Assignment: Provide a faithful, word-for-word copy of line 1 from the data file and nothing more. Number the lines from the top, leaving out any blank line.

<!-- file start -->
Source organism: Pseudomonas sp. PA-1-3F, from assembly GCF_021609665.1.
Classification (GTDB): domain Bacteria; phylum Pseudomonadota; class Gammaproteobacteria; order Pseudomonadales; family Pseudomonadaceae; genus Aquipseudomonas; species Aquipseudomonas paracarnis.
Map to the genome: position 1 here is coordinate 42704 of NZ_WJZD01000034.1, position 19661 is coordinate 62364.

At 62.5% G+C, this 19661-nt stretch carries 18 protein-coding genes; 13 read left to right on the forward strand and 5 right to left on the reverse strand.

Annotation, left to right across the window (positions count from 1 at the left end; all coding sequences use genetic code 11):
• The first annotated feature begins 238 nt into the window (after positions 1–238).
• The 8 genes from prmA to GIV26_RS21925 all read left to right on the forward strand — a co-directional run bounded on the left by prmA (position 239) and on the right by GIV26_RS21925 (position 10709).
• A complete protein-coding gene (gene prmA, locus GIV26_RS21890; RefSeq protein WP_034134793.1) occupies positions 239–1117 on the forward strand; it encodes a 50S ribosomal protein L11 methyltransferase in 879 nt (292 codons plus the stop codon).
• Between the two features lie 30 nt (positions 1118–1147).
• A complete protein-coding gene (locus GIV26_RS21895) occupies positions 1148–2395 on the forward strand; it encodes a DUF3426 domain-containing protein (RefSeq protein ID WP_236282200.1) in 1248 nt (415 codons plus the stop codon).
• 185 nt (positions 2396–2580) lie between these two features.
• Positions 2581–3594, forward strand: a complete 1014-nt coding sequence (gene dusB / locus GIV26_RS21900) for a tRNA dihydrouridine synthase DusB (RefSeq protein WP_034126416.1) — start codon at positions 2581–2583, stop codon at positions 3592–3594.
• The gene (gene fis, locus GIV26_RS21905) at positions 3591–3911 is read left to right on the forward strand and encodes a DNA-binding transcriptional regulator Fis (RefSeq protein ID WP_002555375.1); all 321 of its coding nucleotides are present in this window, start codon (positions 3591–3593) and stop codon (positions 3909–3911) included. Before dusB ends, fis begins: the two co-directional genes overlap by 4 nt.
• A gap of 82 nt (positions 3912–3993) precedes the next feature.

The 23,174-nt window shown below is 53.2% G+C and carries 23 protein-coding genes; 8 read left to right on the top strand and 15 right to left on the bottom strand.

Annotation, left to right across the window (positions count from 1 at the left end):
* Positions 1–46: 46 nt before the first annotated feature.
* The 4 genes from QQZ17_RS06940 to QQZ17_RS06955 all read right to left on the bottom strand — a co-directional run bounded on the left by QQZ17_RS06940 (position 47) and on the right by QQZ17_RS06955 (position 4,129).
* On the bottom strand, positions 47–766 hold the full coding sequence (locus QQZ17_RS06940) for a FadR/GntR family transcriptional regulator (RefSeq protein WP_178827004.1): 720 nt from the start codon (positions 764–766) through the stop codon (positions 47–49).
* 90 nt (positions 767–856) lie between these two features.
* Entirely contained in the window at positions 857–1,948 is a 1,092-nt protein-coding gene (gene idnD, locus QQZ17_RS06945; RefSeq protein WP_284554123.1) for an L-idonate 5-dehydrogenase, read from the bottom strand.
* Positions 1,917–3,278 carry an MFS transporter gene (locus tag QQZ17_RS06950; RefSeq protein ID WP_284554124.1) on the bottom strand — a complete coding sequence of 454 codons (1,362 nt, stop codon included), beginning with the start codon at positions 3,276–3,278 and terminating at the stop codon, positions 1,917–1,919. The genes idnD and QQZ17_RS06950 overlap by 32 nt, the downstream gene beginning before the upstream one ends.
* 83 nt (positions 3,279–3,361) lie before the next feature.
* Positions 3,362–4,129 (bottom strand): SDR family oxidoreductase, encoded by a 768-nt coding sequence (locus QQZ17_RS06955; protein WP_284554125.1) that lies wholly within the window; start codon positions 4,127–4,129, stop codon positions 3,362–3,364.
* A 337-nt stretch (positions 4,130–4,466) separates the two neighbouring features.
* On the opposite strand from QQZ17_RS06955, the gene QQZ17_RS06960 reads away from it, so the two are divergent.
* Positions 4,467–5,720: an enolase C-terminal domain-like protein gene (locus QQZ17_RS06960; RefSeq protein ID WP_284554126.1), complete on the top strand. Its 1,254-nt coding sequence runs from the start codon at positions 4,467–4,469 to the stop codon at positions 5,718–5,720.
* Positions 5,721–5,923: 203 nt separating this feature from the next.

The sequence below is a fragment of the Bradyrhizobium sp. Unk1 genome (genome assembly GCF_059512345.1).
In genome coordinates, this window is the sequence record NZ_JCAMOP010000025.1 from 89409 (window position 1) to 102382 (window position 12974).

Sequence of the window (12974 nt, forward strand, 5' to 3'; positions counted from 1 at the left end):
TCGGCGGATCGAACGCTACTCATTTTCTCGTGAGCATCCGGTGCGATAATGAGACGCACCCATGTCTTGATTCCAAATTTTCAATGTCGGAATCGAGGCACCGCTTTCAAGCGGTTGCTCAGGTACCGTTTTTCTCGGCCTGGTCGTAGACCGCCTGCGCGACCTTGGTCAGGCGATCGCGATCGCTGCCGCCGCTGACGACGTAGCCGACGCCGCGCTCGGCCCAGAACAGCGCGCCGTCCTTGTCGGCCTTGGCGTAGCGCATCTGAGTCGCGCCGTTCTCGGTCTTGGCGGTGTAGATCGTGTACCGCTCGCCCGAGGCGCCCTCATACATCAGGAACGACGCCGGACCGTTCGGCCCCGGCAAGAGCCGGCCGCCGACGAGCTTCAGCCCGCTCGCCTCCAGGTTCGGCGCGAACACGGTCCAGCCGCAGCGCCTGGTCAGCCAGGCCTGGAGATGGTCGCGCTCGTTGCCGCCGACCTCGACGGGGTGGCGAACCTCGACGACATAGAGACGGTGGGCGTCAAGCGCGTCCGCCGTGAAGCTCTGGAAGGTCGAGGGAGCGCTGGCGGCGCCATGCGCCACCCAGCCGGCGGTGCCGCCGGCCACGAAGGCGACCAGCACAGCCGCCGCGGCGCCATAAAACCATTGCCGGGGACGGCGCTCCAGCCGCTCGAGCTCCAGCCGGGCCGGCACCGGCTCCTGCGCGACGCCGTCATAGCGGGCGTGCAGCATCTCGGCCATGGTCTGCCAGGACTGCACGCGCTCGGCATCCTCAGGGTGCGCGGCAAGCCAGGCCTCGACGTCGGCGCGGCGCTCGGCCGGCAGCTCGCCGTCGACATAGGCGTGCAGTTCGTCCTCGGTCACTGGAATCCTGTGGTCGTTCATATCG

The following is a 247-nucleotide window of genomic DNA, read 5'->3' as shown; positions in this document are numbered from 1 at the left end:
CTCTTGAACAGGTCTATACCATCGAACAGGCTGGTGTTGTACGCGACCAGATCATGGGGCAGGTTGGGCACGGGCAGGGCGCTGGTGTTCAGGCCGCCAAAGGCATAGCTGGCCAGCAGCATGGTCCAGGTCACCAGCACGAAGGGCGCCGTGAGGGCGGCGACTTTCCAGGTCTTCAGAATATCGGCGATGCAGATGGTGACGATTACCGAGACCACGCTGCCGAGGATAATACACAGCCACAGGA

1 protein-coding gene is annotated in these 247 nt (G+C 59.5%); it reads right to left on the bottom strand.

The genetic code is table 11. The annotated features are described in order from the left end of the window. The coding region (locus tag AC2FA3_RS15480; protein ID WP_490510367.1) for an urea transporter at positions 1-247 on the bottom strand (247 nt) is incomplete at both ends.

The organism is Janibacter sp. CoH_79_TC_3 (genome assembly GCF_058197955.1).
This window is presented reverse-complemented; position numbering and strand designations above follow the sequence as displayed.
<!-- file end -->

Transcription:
Source organism: Pseudomonas sp. PA-1-3F, from assembly GCF_021609665.1.